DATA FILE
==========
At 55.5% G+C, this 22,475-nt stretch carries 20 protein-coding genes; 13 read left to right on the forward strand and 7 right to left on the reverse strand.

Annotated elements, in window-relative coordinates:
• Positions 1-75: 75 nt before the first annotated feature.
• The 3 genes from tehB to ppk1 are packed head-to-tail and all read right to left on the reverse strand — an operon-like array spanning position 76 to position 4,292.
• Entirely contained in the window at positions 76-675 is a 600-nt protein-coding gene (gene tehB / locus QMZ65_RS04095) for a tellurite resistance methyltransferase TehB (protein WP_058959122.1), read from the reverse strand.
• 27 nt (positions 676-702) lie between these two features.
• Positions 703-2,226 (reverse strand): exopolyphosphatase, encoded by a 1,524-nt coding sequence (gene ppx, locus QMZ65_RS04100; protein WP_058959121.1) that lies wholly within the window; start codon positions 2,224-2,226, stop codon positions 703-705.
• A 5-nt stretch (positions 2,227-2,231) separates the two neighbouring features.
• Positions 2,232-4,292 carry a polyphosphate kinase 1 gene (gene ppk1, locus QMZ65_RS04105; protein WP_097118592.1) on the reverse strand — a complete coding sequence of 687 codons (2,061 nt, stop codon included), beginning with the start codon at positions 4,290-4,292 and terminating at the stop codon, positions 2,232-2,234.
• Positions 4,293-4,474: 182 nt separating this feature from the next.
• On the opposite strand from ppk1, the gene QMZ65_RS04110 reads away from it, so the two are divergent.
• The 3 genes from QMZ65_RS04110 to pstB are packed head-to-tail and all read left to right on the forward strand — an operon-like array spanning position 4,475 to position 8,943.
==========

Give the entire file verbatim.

At 55.5% G+C, this 22,475-nt stretch carries 20 protein-coding genes; 13 read left to right on the forward strand and 7 right to left on the reverse strand.

Annotated elements, in window-relative coordinates:
• Positions 1-75: 75 nt before the first annotated feature.
• The 3 genes from tehB to ppk1 are packed head-to-tail and all read right to left on the reverse strand — an operon-like array spanning position 76 to position 4,292.
• Entirely contained in the window at positions 76-675 is a 600-nt protein-coding gene (gene tehB / locus QMZ65_RS04095) for a tellurite resistance methyltransferase TehB (protein WP_058959122.1), read from the reverse strand.
• 27 nt (positions 676-702) lie between these two features.
• Positions 703-2,226 (reverse strand): exopolyphosphatase, encoded by a 1,524-nt coding sequence (gene ppx, locus QMZ65_RS04100; protein WP_058959121.1) that lies wholly within the window; start codon positions 2,224-2,226, stop codon positions 703-705.
• A 5-nt stretch (positions 2,227-2,231) separates the two neighbouring features.
• Positions 2,232-4,292 carry a polyphosphate kinase 1 gene (gene ppk1, locus QMZ65_RS04105; protein WP_097118592.1) on the reverse strand — a complete coding sequence of 687 codons (2,061 nt, stop codon included), beginning with the start codon at positions 4,290-4,292 and terminating at the stop codon, positions 2,232-2,234.
• Positions 4,293-4,474: 182 nt separating this feature from the next.
• On the opposite strand from ppk1, the gene QMZ65_RS04110 reads away from it, so the two are divergent.
• The 3 genes from QMZ65_RS04110 to pstB are packed head-to-tail and all read left to right on the forward strand — an operon-like array spanning position 4,475 to position 8,943.